With over 22 million veterans in the United States, the Department of Veterans Affairs would be the best place to pilot such a program. Considering that veterans remain a consistent target in cyber environments in large part because of their service to the nation, training should be offered at the VA alongside free cyber-security software.

Millions of veterans have already received identity theft insurance and credit monitoring as a result of the 2014 breach of the White House's Office and Personnel Management, which put at risk all of the information the U.S. government gathered for the purpose of issuing security clearances.

This information included names, social security numbers, address histories and more, and was allegedly obtained by a Chinese government-sponsored hacking group. While that information in the wrong hands will forever remain a liability hanging over the heads of affected troops, veterans, and other federal employees — Congress has only funded the insurance and credit-monitoring program through 2026.

Congress must make permanent these programs, as well as provide comprehensive cyber-security software which can help stop problems on the front-end rather than rely primarily on insurance to clean up after a successful attack.

American troops and veterans, especially from the Vietnam generation, didn't serve in uniform expecting to spend the rest of their lives as targets in a cyber-war, but that's where we are today. It's time for Americans to recognize the risks that we face as a result of hostile foreign entities online, to stop taking the bait by forming a circular firing squad.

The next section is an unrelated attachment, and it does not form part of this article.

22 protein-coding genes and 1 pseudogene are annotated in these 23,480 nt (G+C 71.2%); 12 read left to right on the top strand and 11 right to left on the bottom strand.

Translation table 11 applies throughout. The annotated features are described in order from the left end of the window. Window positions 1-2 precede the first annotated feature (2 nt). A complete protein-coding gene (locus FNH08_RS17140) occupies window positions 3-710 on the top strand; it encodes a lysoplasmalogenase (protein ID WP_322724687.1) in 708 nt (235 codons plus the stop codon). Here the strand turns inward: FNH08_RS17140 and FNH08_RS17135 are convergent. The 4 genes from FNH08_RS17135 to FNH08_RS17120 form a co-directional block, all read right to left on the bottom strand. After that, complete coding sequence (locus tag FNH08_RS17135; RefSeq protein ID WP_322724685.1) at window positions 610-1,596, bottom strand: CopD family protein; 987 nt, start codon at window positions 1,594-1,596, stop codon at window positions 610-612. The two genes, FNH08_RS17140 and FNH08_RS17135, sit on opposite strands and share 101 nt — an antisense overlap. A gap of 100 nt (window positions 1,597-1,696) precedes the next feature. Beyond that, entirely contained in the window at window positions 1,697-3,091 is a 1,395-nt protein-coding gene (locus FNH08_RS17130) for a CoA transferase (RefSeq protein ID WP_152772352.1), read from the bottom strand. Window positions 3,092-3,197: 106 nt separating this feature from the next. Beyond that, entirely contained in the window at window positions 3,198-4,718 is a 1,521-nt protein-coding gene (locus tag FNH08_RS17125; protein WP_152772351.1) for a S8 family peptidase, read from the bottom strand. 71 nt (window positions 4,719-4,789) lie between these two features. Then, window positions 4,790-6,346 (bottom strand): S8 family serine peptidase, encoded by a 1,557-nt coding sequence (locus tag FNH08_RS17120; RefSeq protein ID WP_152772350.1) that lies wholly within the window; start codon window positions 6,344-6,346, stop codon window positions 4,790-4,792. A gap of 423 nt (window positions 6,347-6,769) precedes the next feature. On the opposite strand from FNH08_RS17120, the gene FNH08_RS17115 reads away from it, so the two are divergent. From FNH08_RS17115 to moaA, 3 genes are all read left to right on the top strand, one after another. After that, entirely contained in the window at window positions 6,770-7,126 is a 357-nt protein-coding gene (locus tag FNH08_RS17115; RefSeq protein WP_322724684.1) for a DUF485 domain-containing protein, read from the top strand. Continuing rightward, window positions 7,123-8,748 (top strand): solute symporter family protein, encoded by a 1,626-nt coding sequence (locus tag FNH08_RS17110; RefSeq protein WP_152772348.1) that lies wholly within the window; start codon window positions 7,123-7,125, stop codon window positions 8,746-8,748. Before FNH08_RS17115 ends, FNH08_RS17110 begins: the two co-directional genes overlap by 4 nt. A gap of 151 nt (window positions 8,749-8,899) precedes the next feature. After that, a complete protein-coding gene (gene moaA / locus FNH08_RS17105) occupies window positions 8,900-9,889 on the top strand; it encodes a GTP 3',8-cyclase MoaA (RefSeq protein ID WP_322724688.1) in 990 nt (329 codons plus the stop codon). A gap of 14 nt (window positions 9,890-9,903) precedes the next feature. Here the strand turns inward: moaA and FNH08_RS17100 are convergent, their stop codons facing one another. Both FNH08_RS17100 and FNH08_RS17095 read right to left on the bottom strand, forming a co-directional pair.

We must face outward, and get our government and internet-based companies to respond effectively to protect us by imposing a cost on our foreign adversaries in cyber environments.

Kristofer Goldsmith is the chief investigator and associate director for policy and government affairs at Vietnam Veterans of America, a congressionally-chartered veterans service organization.

My brother earned the Medal of Honor for saving countless lives — but only after he was left for dead

"As I learned while researching a book about John, the SEAL ground commander, Cmdr. Tim Szymanski, had stupidly and with great hubris insisted on insertion being that night."

Opinion

Editor's Note: The following is an op-ed. The opinions expressed are those of the author, and do not necessarily reflect the views of Task & Purpose.

Air Force Master Sgt. John "Chappy" Chapman is my brother. As one of an elite group, Air Force Combat Control — the deadliest and most badass band of brothers to walk a battlefield — John gave his life on March 4, 2002 for brothers he never knew.

They were the brave men who comprised a Quick Reaction Force (QRF) that had been called in to rescue the SEAL Team 6 team (Mako-30) with whom he had been embedded, which left him behind on Takur Ghar, a desolate mountain in Afghanistan that topped out at over 10,000 feet.